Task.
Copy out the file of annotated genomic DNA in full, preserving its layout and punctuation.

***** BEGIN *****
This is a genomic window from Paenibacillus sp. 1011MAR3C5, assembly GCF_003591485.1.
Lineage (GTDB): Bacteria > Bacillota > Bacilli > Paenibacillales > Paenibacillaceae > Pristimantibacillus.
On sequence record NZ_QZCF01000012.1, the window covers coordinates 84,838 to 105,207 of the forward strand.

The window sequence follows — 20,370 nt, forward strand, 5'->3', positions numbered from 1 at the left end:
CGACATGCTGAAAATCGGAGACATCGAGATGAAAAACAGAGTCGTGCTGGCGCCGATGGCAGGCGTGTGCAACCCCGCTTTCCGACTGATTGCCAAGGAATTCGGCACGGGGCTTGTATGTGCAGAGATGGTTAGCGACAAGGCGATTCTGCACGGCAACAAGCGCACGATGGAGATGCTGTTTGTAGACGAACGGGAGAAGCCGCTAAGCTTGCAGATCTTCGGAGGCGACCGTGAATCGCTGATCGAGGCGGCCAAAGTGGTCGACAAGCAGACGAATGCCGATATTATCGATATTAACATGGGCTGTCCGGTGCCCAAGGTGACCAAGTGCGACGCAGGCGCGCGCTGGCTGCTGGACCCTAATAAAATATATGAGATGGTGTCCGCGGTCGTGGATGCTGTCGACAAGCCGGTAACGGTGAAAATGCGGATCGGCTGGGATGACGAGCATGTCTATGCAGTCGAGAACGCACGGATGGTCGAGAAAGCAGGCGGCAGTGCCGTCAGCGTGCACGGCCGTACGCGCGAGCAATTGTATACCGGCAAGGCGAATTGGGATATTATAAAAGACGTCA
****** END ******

This is a genomic window from Paenibacillus sp. 1011MAR3C5, assembly GCF_003591485.1.
Lineage (GTDB): Bacteria > Bacillota > Bacilli > Paenibacillales > Paenibacillaceae > Pristimantibacillus.
On sequence record NZ_QZCF01000012.1, the window covers coordinates 84,838 to 105,207 of the forward strand.

The window sequence follows — 20,370 nt, forward strand, 5'->3', positions numbered from 1 at the left end:
CGACATGCTGAAAATCGGAGACATCGAGATGAAAAACAGAGTCGTGCTGGCGCCGATGGCAGGCGTGTGCAACCCCGCTTTCCGACTGATTGCCAAGGAATTCGGCACGGGGCTTGTATGTGCAGAGATGGTTAGCGACAAGGCGATTCTGCACGGCAACAAGCGCACGATGGAGATGCTGTTTGTAGACGAACGGGAGAAGCCGCTAAGCTTGCAGATCTTCGGAGGCGACCGTGAATCGCTGATCGAGGCGGCCAAAGTGGTCGACAAGCAGACGAATGCCGATATTATCGATATTAACATGGGCTGTCCGGTGCCCAAGGTGACCAAGTGCGACGCAGGCGCGCGCTGGCTGCTGGACCCTAATAAAATATATGAGATGGTGTCCGCGGTCGTGGATGCTGTCGACAAGCCGGTAACGGTGAAAATGCGGATCGGCTGGGATGACGAGCATGTCTATGCAGTCGAGAACGCACGGATGGTCGAGAAAGCAGGCGGCAGTGCCGTCAGCGTGCACGGCCGTACGCGCGAGCAATTGTATACCGGCAAGGCGAATTGGGATATTATAAAAGACGTCA